Automagically: Easy Splash Screen (Default.png)

In my recent post about reducing load time for iOS apps, I discussed the importance of a proper Default.png. In the past I’ve made my Default.png “splash screen” image manually from mock ups and screenshots from the simulator — it can be very tedious with mixed results.

There is another way.

Before I show you, you need to know something — it uses a private API function. What does that mean? You need to remove this code before you submit your app to the App Store or it will be rejected. Private APIs are functions not to be used by anyone but Apple. So without further ado:

[[UIApplication sharedApplication] _writeApplicationDefaultPNGSnapshot];

That’s it. You should put this code somewhere in your viewDidLoad function before you load all (but after you load some) of your UI elements. You’ll have to be the judge of the appropriate timing. Once this function is run, it’ll store a PNG screenshot of your application in the following location:

Library/Application Support/iPhone Simulator/VERSION/UDID/Caches/BUNDLEIDENTIFIER/AppSnapshots/

QUICK! Get the screenshot and get outta there — then remove that function.

Post-Release Development Bundle Identifiers and Display Names

So you’ve released version 1.0 and it’s in the App Store but you’ve noticed a few bugs and there are still those features you were holding out until 1.0.1. You tweak some code and test on your device but now you’ve lost the current release version because they both have the same bundle identifier. Sometimes …most of the time, as a developer it’s important for you to have both the current release version AND the current beta version on your device. Project’s aren’t configured like this out of the box but it is certainly possible to make this happen without manually changing the bundle identifier every time by way of User Defined Build Settings and variables.

If you take a look at your Application’s plist, you’ll see your bundle name, and bundle identifier along with other information about your app. You’ve probably seen a few fields that include variables that look like this: ${PRODUCT_NAME} or ${EXECUTABLE_NAME}. We’re going to use that system to change the bundle identifier and the bundle display name dependent on the build-type (Debug, Release, Ad Hoc, etc).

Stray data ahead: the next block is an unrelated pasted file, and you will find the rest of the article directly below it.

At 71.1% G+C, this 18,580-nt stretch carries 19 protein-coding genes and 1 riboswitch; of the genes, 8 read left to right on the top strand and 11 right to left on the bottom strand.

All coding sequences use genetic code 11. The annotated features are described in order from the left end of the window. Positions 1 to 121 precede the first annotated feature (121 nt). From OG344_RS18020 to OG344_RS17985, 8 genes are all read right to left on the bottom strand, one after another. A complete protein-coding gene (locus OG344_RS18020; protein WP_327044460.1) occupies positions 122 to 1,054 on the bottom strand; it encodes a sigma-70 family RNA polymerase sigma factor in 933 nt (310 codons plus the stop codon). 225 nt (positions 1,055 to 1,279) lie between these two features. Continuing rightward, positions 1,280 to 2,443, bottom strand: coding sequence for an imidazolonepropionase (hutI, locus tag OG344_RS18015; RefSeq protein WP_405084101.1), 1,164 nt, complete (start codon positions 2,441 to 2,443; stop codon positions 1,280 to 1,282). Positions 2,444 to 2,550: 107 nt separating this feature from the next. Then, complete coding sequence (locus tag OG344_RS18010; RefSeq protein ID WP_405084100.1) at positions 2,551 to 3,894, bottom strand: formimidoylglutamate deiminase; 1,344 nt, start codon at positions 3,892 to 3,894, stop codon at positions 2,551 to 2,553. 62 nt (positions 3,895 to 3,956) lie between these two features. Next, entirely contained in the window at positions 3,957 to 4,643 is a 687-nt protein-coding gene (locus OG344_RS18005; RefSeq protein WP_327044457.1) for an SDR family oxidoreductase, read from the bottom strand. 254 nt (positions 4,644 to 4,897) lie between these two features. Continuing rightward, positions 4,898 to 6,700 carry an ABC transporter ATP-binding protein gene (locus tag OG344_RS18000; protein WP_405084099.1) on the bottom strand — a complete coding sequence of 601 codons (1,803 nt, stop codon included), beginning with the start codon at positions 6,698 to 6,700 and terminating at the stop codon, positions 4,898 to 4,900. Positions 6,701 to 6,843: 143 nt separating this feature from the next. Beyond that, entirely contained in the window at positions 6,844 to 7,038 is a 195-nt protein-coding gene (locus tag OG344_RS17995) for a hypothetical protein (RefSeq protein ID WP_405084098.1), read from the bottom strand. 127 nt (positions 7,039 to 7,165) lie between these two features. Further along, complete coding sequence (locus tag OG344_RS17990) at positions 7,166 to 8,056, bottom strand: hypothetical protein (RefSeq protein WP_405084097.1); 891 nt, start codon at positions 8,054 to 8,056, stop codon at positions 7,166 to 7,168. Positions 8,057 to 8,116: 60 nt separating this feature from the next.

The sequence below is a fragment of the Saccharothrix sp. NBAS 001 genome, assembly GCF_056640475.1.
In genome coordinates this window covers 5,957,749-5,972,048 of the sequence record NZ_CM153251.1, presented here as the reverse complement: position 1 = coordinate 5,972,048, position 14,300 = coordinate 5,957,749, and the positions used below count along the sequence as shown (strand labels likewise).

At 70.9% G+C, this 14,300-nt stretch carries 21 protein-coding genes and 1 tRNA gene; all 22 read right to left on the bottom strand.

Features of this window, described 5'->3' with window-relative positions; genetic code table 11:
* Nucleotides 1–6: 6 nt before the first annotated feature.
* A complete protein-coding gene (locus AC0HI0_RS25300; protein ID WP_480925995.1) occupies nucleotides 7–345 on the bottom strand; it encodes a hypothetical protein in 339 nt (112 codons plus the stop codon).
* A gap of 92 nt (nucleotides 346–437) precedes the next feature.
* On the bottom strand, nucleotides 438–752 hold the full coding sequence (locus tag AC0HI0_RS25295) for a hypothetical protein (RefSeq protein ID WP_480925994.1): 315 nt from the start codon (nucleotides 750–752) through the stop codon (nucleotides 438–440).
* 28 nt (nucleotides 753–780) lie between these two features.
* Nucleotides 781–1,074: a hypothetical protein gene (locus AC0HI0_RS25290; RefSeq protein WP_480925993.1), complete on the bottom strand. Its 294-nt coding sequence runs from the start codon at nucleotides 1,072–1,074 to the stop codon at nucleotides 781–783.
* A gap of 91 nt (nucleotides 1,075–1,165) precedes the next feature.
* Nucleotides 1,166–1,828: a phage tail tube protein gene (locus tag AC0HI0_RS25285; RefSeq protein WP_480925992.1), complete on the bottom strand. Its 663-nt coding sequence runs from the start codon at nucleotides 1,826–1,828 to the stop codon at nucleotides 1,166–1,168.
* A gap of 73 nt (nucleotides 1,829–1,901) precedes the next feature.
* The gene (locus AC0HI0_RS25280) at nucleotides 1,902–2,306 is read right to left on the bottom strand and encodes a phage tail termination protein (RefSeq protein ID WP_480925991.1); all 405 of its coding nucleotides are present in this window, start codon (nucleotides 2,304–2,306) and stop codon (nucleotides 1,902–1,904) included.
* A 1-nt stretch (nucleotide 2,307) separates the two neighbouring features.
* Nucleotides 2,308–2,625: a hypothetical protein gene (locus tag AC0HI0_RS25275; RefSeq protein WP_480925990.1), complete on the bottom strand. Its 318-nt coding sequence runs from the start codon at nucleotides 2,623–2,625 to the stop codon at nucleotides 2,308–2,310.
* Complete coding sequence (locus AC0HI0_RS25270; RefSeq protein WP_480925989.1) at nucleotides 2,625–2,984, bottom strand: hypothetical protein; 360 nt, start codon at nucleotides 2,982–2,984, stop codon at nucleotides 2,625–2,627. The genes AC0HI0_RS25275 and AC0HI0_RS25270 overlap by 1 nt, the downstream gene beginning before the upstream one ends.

To get started, open up your Application Target and click the Build Settings tab:

Once you have this open, click the “Add Build Setting” button in the lower right corner:

Then click “Add User-Defined Setting”. You’ll see XCode adds a section named “User-Defined” and a new setting for you to type in. Type in BUNDLE_DISPLAY_NAME_SUFFIX and hit enter. We’re going to use this as a string to append to our bundle display name (the name of the app that shows on the springboard). Now you should see this:

You can enter in whatever value you like for debug, a few common or recommended ones are “Beta”, “B”, ß but you can use whatever you want. Don’t enter a value in for release as we don’t want to append anything when we build for release as that build should be headed for the app store.

Next, let’s add another User Defined Setting and called this one BUNDLE_IDENTIFIER_SUFFIX. For this you can, again, enter any value you like for Debug. This is appended to the bundle identifier and since an iOS requires unique bundle identifiers this beta version of the app needs one different than the release version. I usually use ‘.dev’ for this field but you could use something like ‘.beta’ or whatever you’d like. So now your settings should look similar to this:

Now that we have the variables set let’s go to the application’s plist and use them. In the bundle display name field simply append ${BUNDLE_DISPLAY_NAME_SUFFIX} to whatever is already there. Move on to the Bundle identifier field and add ${BUNDLE_IDENTIFIER_SUFFIX} and append that to the existing data there. When complete, you’ll see something like this:

Now you’re set. When you build for Debug releases your app will be named with your appended string as well as your bundle identifier. You’ll be able to keep the current release from the app store installed as well as your development build build XCode or TestFlight!